• winter cold during the day and night
  • long working hours
  • doing domestic work as well (for girls)
  • traffic accidents
  • loss of their goods (and punishment)
  • health problems
  • sexual harassment of girls
  • fear of kidnapping
  • goods being stolen by others
  • attacks by wild animals
  • exposure to mines(rural working children)
  • bomb explosions (urban working children)
  • to be breadwinners for the family (although they feel no other choice but to work)    

Documentary on child labour

  • The documentary was produced as planned, including footage of the four main characters, 2 boys and 2 girls from rural and urban environment, in their daily lives and with their families.
  • 10 interviews with the general public were done to get opinions on the film: 3 male adults, 3 female adults, 2 male children and 2 female children were interviewed.
  • The documentary was widely broadcasted and distributed on TV and DVD to CRAF members.
  • The documentary featured on the ARIA TV website and YouTube (seen by 1,300 viewers early January 2013)

Active participants Planned figures*Actual
Network/NGO (CRAF-member organisations) 510
Group discussion with children and young people 34
Direct participants in film/debate preparation  40
Street working children in table discussion committee  7
Adult and youth viewing film in 2 presentations  377
Other group discussions by International Relief using War Child film  
- children and youth 76
- adults 32
Otherwise directly reached (December)  
Broadcasting film TV (ARIA) and YouTube500000501300
* Planned figures are not indicated for the active participants because at the planning stage it wasn’t clear yet which form the documentary would take and because the main project target was the 500.000 people reached through the broadcast.

Child conference and Child labour debate: 'Afghan Working Children: Enforcing Laws, Ensuring Children’s Rights'

The documentary on child labour was launched on the International Day of the Rights of the Child on  November 20, 2012. Simultaneous translation and sign language was used for the attending hearing- impaired children. A group of about 40 children, tutored by a self-organised committee of 7 older youth, prepared questions expressing their concerns for the debate with the Deputy Minister of Labour, Social Affairs, Martyrs and Disabled (MOLSAMD). The Deputy Minister faced a serious and unexpected challenge providing explanations, arguments and answers to the questions posed by the children. The child committee received the admiration and warm applause of the more than 200 people in the hall.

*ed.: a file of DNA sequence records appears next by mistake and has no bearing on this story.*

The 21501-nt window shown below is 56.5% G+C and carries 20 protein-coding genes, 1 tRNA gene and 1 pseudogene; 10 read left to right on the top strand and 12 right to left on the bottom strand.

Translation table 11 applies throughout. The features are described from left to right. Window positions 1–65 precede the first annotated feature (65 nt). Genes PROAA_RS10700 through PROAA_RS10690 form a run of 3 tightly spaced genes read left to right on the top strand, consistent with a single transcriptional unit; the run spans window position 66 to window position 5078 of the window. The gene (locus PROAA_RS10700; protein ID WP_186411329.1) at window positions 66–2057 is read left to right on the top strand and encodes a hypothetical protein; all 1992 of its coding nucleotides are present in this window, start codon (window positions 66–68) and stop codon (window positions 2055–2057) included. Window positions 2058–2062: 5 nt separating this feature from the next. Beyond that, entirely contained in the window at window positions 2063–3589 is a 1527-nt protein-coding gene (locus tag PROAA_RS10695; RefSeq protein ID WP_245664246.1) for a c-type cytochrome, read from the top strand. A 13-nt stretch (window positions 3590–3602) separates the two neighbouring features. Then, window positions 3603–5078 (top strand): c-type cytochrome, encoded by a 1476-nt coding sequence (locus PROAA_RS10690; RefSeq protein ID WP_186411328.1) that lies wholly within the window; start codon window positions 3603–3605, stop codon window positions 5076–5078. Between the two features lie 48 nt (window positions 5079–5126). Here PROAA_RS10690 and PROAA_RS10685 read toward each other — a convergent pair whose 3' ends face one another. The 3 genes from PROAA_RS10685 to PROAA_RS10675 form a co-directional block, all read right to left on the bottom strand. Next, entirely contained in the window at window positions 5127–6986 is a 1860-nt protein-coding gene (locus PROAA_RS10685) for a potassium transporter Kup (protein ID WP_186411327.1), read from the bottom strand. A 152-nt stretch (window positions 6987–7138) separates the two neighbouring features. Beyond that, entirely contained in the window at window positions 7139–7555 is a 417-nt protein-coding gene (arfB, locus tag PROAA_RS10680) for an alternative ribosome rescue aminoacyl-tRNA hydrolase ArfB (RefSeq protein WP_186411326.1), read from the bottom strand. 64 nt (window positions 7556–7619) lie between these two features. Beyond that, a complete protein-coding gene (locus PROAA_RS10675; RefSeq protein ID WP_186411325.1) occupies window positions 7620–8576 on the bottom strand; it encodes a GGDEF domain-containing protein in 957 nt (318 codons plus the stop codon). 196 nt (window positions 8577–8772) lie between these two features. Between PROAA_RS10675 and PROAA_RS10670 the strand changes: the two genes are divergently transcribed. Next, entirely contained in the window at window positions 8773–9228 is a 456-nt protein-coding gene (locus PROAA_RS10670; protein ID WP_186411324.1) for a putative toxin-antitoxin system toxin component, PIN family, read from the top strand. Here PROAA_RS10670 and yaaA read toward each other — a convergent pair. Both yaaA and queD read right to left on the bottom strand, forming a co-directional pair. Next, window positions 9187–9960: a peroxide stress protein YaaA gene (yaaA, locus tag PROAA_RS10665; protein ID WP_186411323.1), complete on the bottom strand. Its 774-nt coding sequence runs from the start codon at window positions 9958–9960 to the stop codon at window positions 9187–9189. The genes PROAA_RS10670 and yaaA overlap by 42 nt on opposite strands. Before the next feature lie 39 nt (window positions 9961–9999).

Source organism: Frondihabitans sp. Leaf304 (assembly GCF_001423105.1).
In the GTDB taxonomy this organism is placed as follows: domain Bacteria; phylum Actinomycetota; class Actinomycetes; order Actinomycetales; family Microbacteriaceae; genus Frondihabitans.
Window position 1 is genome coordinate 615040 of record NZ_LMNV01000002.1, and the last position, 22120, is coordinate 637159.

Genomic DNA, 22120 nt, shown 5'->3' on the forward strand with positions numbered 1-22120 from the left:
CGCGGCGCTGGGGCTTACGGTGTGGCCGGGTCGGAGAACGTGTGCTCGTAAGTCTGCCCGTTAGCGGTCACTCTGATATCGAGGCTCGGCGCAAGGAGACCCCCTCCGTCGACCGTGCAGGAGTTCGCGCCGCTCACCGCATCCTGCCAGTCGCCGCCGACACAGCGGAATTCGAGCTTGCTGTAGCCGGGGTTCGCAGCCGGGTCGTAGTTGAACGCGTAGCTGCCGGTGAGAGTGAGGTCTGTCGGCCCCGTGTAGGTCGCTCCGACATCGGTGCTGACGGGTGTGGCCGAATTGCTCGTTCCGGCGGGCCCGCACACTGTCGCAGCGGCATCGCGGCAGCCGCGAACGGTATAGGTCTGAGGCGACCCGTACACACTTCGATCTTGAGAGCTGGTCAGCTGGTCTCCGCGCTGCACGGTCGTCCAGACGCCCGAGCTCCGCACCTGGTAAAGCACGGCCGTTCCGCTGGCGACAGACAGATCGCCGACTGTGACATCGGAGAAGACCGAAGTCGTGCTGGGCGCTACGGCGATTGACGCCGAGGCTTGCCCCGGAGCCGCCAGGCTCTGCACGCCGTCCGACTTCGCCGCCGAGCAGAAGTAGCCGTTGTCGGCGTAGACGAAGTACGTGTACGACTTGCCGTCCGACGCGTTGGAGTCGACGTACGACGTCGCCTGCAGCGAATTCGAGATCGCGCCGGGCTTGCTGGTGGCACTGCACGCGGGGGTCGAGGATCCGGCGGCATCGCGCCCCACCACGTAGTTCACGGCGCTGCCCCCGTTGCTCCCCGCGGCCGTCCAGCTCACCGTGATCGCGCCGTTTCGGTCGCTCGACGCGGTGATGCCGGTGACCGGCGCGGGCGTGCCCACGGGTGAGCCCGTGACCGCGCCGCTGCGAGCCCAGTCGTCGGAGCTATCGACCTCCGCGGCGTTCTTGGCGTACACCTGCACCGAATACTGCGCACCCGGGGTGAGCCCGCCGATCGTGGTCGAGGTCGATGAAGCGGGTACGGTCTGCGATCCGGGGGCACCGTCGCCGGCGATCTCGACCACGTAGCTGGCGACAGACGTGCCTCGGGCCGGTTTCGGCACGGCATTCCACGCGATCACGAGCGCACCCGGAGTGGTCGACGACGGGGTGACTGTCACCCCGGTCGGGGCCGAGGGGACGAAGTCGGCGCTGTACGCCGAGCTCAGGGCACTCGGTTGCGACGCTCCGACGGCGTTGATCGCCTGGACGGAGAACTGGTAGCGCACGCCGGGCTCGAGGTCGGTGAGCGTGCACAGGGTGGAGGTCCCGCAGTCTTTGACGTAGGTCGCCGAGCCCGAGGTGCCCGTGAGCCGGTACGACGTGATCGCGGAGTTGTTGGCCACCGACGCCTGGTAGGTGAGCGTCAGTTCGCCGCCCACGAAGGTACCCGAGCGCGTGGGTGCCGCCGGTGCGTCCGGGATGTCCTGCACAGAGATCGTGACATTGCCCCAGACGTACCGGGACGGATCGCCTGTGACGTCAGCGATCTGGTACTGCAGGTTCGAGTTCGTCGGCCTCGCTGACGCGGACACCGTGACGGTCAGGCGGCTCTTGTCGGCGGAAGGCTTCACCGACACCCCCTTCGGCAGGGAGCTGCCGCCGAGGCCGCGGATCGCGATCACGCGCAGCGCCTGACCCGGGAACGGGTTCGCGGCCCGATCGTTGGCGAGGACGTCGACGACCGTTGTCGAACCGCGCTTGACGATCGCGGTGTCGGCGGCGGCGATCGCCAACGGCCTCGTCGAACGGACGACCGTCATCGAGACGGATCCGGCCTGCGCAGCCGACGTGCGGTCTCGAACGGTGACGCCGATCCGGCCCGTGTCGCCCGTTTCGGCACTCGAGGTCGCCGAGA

Some questions and points raised in the conference and following debate were: What are the roles and responsibilities of the government and other stakeholders in upholding children’s rights to safety and education? What are MOLSAMD strategy and priorities to address child labour and where are the challenges? Why has child labour not been given the priority it deserves by government and donors? Where are the gaps and how can policies be put into practice? How to implement labour law enforcement for addressing the hazardous sectors of child labour?

Lessons learned

This project will be evaluated in 2013 after the production and launch of the second documentary.


    • Continuation of CRAF advocacy work. Within six months a strong network of committed organisations was created. They now have ownership of the process and are engaged in collectively reviewing the Universal Progress Review for Afghanistan for June 2013 as their first objective in 2013.
    • War Child project for street working children. A centre for working children will open in the first half of 2013, providing a comprehensive package of education, psychosocial support services and recreation activities.
    • To better protect children affected by the armed conflict in Afghanistan, child labour will remain a priority theme within War Child’s advocacy work in Afghanistan in 2013. The strategy aims at doubling direct services to working children at risk through local partners, as well as partaking in institutional responses with MOLSAMD, ILO and other policymakers to reinforce child protection mechanisms.

Project information
Name of the project: Child-Rights Advocacy and Media Work: Child Labour in Afghanistan
Duration: July-December 2012
Location: Kabul - Afghanistan
Partner organisations:

  • CRAF agencies (Save the Children, Children in Crisis, Human Rights Research and Advocacy Consortium, Health Net)

Target groups:

  • Working children
  • Parents of children who participated in the film
  • Duty bearers and key children’s actors like MOLSAMD, UNICEF, ILO, AIHRC, CRAF/War Child, SAVE, Aschiana
  • Child-orientated agencies
  • Afghan public and civil society through wide TV film dissemination

Project cost: € 9,835.64
FTE (local and expat) working on the project:

    • War Child – Country Director 0.3 FTE
    • War Child – Project Manager 0.1 FTE
    • ARIA TV: 7 FTE
    • CRAF agencies: 0.1 FTE